Foul Means: The Formation of a Slave Society in Virginia, 1660-1740 / Edition 1

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Overview

Challenging the generally accepted belief that the introduction of racial slavery to America was an unplanned consequence of a scarce labor market, Anthony Parent, Jr., contends that during a brief period spanning the late seventeenth and early eighteenth centuries a small but powerful planter class, acting to further its emerging economic interests, intentionally brought racial slavery to Virginia.

Parent bases his argument on three historical developments: the expropriation of Powhatan lands, the switch from indentured to slave labor, and the burgeoning tobacco trade. He argues that these were the result of calculated moves on the part of an emerging great planter class seeking to consolidate power through large landholdings and the labor to make them productive. To preserve their economic and social gains, this planter class inscribed racial slavery into law. The ensuing racial and class tensions led elite planters to mythologize their position as gentlemen of pastoral virtue immune to competition and corruption. To further this benevolent image, they implemented a plan to Christianize slaves and thereby render them submissive. According to Parent, by the 1720s the Virginia gentry projected a distinctive cultural ethos that buffered them from their uncertain hold on authority, threatened both by rising imperial control and by black resistance, which exploded in the Chesapeake Rebellion of 1730.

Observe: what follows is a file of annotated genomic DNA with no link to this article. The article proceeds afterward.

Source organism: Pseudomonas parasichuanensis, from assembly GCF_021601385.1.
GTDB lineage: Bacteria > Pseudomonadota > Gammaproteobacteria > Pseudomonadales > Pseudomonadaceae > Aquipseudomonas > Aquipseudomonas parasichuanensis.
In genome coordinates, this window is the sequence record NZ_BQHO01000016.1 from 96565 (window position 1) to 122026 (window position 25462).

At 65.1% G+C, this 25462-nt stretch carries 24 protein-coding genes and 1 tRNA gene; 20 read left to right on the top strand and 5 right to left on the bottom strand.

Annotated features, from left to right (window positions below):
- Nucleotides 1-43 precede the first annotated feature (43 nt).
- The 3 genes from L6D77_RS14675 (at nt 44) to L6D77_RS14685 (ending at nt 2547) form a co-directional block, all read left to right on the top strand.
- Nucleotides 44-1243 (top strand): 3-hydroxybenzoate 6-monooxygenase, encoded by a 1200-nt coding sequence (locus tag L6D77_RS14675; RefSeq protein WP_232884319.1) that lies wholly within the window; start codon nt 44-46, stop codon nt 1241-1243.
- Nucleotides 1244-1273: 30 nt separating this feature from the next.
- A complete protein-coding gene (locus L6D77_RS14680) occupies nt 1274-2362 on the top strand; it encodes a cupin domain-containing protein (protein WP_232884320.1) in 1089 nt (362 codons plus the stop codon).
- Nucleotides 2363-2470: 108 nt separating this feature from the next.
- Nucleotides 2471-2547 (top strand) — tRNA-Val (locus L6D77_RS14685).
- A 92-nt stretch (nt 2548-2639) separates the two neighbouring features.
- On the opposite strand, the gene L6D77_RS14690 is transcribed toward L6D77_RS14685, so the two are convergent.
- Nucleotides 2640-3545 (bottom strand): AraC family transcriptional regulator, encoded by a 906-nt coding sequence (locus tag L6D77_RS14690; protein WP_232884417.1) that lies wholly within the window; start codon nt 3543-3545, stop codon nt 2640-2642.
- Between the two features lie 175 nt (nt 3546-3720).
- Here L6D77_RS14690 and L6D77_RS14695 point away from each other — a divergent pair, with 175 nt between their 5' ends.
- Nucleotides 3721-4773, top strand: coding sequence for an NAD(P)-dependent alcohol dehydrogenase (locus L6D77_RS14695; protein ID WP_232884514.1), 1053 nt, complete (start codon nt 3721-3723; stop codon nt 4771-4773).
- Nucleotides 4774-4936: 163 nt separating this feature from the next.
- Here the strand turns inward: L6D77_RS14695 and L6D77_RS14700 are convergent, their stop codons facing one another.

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Editorial Reviews

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Amazingly, generations of Virginia historians portrayed the colony's descent into race slavery as the emergence of a Golden Age. But Parent's compelling book casts new light on this grim and crucial evolution over three generations, demonstrating it was hardly a benign shift, or even an 'unthinking decision.' Instead, it was a terrible transformation that has thrown its long shadow across the rest of American history. It will take time for the full message to sink in.(Peter H. Wood, Duke University)
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Product Details

Meet the Author

Anthony S. Parent, Jr., is associate professor of history at Wake Forest University in Winston-Salem, N.C.
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Table of Contents

Acknowledgments
Illustrations
Abbreviations
Introduction 1
Pt. I Origins: Land, Labor, and Trade
1 The Landgrab 9
2 The Labor Switch 55
3 Cyclical Crises, 1680-1723 80
Pt. II Conflicts: Race and Class
4 The Laws of Slavery 105
5 Revolt and Response, 1676-1740 135
6 Class Conflicts, 1724-1740 173
Pt. III Reactions: Ideology and Religion
7 The Emergence of Patriarchism, 1700-1740 197
8 Baptism and Bondage, 1700-1740 236
Coda: Foul Means Must Do, What Fair Will Not 265
App. 1 Black Headright Patents 269
App. 2 St. Peter's Parish 276
Index 285
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